When I make fried rice, it turns out one of two ways:
1. It’s a gastronomic homerun that makes the most of leftover odds and ends while resulting in a dish worthy of multiple servings, rave reviews and a call home to Mom.
2. It’s a hot mess of a meal that results in me MacGyver’ing fried rice into “fried risotto” before arriving at the final (and only) destination for 4 cups of excessively sticky rice … Asian-inspired arancini.
It took me years to learn the secret to perfecting fried rice. And when I tell you how simple it is, you may just be tossing those takeout menus for good. Put simply, it all boils down to the age of the cooked rice …
Freshly made rice = sticky, glue-like fried rice
Day-old rice = perfectly plumped, clump-free fried rice
The key element in this equation is the moisture level. Hot, fresh rice sticks together, while older, cooler rice is less likely to cling to itself.
The good news is that even if you are starting out with fresh rice, you can speed up the drying out process by spreading it onto a baking sheet and stashing it in the fridge. And while you’re poking around in there, grab whatever stray tidbits are taking up shelf space. Peppers, onions, Brussels sprouts, pancetta, chorizo. All are welcome in this ultimate clean-out-the-fridge feast.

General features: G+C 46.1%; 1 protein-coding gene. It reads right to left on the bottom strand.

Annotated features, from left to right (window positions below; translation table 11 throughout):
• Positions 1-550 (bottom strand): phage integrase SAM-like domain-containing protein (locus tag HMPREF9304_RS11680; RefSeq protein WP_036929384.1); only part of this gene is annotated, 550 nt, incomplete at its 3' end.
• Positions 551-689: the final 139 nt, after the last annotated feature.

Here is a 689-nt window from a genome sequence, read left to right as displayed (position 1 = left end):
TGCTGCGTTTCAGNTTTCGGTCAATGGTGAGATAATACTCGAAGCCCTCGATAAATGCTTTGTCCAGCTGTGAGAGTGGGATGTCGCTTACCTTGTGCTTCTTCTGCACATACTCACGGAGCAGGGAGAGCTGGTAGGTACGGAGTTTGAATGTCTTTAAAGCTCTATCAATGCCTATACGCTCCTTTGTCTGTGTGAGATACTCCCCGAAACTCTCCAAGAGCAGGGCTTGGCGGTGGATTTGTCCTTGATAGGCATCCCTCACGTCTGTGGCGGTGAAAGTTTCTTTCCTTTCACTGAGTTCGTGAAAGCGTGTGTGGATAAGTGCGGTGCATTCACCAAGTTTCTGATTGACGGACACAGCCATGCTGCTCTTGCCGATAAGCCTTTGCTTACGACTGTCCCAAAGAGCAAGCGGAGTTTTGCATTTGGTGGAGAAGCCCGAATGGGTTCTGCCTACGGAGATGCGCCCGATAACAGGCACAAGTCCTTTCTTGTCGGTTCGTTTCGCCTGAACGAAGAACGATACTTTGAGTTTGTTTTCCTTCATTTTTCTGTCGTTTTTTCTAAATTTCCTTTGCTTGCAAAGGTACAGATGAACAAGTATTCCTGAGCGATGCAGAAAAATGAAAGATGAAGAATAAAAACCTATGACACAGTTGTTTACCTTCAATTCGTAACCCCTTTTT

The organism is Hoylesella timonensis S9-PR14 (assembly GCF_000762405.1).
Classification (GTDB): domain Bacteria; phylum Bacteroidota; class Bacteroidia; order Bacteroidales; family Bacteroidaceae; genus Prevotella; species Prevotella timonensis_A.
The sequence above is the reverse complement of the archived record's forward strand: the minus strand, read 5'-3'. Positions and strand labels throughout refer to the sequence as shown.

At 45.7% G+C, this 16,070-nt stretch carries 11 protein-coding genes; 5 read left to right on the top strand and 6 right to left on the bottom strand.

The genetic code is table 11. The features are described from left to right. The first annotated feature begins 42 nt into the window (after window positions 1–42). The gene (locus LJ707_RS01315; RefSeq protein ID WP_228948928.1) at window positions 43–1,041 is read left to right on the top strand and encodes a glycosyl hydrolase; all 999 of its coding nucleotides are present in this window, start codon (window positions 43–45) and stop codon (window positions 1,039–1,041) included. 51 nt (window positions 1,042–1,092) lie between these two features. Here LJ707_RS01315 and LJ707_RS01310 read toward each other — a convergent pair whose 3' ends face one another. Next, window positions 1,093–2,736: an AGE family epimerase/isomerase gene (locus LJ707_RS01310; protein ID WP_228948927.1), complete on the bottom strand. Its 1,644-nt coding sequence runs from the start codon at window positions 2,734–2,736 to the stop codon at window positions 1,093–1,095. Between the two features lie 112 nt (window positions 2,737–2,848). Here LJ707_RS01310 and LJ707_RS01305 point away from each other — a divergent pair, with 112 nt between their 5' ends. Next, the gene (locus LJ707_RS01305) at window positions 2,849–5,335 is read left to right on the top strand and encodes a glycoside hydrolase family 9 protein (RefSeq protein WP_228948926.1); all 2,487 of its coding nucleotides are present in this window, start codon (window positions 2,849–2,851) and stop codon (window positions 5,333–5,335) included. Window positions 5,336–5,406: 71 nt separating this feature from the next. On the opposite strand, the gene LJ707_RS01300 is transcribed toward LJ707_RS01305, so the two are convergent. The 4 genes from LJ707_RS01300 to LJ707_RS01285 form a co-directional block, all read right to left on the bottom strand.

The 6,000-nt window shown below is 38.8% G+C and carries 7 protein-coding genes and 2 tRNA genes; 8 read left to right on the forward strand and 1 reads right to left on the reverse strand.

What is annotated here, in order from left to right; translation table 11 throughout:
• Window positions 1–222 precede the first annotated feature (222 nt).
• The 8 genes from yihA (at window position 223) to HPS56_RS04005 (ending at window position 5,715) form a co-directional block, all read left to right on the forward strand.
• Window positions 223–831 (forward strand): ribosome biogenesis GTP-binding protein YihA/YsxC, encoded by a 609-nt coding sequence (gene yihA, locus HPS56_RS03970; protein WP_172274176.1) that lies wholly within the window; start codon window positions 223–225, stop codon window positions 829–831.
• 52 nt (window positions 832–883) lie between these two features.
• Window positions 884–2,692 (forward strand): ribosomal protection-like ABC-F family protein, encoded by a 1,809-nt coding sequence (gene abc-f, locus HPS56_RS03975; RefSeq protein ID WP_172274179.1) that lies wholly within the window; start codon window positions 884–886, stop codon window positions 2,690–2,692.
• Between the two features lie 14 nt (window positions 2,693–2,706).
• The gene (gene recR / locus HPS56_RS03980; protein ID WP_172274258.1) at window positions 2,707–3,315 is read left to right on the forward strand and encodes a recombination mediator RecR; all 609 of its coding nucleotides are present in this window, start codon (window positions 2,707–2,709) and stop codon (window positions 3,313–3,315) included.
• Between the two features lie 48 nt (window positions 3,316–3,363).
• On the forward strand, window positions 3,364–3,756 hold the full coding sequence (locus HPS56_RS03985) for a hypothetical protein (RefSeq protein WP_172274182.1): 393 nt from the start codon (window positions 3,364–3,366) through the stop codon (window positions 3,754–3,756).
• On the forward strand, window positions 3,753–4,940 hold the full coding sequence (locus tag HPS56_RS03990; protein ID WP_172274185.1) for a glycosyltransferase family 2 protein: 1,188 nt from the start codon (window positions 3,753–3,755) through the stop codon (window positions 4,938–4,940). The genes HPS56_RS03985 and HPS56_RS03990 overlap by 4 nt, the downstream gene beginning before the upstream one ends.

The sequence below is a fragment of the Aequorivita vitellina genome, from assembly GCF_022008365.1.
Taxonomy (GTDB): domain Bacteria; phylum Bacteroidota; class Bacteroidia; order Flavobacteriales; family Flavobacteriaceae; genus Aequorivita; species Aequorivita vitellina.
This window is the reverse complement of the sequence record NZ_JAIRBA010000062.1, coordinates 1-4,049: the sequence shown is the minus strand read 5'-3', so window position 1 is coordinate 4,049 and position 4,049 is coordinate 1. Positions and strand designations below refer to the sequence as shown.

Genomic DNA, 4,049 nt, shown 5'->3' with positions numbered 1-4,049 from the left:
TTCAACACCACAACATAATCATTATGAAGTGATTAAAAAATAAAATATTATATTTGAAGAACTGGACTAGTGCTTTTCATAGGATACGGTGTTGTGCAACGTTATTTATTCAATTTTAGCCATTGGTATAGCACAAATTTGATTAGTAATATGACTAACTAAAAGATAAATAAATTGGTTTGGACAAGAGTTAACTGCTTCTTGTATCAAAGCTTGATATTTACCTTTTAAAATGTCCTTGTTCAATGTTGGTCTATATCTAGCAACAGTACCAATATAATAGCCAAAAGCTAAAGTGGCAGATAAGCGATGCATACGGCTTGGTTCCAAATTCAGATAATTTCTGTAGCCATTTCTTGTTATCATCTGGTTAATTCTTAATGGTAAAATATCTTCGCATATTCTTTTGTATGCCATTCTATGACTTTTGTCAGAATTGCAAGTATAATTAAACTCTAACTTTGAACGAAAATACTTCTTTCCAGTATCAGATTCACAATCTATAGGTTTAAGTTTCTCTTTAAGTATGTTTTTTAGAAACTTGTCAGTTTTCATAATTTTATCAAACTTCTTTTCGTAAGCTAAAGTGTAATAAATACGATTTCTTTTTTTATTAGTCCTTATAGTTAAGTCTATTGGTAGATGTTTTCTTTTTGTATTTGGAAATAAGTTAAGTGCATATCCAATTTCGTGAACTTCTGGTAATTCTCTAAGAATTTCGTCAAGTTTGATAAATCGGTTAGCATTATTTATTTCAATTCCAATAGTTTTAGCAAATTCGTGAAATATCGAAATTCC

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2 boneless, skinless chicken breasts, cut into 1/2-inch cubes
1 teaspoon sesame oil
2 Tablespoons vegetable oil, divided
1 medium onion, diced
3 cloves garlic, minced
2 teaspoons minced fresh ginger
1/2 cup diced carrots (if frozen, run under warm water to thaw)
2 scallions, sliced, plus more for garnish
4 cups cooked long grain white rice (cold or room temp)
1/2 cup peas (if frozen, run under warm water to thaw)
1 cup chopped pineapple
3 Tablespoons low sodium soy sauce
In a medium bowl, toss the cubed chicken with the sesame oil and season with salt and pepper.
Heat a large sauté pan or wok over medium heat and add 1 tablespoon vegetable oil. Let the pan heat for 2 minutes then add the chicken and cook, stirring, until the chicken is cooked throughout.
Add the remaining 1 tablespoon of vegetable oil then add the onion, garlic and ginger and cook, stirring occasionally, until the onion softens, about 2 minutes. Add the carrots and cook 1 more minute until they've softened slightly.
Stir in the scallions, rice, peas and chopped pineapple.
Drizzle the rice with the soy sauce then stir to combine. Season the rice with salt and pepper and serve.
Use a sauté pan that has at least a 2-inch rim so that all of the ingredients can be properly stirred without overflowing from the pan.
Put your knife skills to the test for true restaurant-quality fried rice, which features small diced pieces of protein, vegetables and pineapple. Smaller-sized ingredients guarantees a little bit of everything in each bite.